Read a recipe for lumpiang Shanghai, and you’ll notice the brevity of the ingredient list: vegetables, ground meat or seafood, a few seasonings and aromatics, and wrappers for rolling. Ask Chicago chef Tim Flores, the co-owner of the Filipino restaurant and bakery Kasama, about the dish, and his description is even pithier: “They’re a no-BS egg roll,” he told me. “Just crispy pork goodness.”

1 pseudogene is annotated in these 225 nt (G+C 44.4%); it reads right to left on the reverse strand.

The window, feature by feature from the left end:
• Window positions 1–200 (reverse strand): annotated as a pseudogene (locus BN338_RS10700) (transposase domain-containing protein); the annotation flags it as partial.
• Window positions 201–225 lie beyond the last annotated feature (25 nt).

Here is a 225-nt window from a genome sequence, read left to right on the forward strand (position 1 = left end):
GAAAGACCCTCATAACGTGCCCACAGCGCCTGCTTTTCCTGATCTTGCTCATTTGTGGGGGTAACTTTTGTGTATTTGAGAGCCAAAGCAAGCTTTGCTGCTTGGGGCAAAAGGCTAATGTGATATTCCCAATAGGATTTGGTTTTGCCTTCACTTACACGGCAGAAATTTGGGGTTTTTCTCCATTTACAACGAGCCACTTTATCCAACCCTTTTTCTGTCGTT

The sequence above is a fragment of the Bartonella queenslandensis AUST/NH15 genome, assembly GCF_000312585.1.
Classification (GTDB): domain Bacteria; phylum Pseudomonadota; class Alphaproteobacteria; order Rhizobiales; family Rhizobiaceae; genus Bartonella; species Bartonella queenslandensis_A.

Lumpiang Shanghai (often referred to as “lumpia,” though that term can technically be used to refer to a wide variety of Filipino spring rolls) are relatives of Chinese egg rolls, which were introduced to the Philippines by traders sometime between the ninth and 11th centuries. Today, lumpia are a staple at Filipino holidays and celebrations, where they’re piled onto platters with various dipping sauces. Their straightforward flavor profile makes them a popular and crowd-pleasing snack.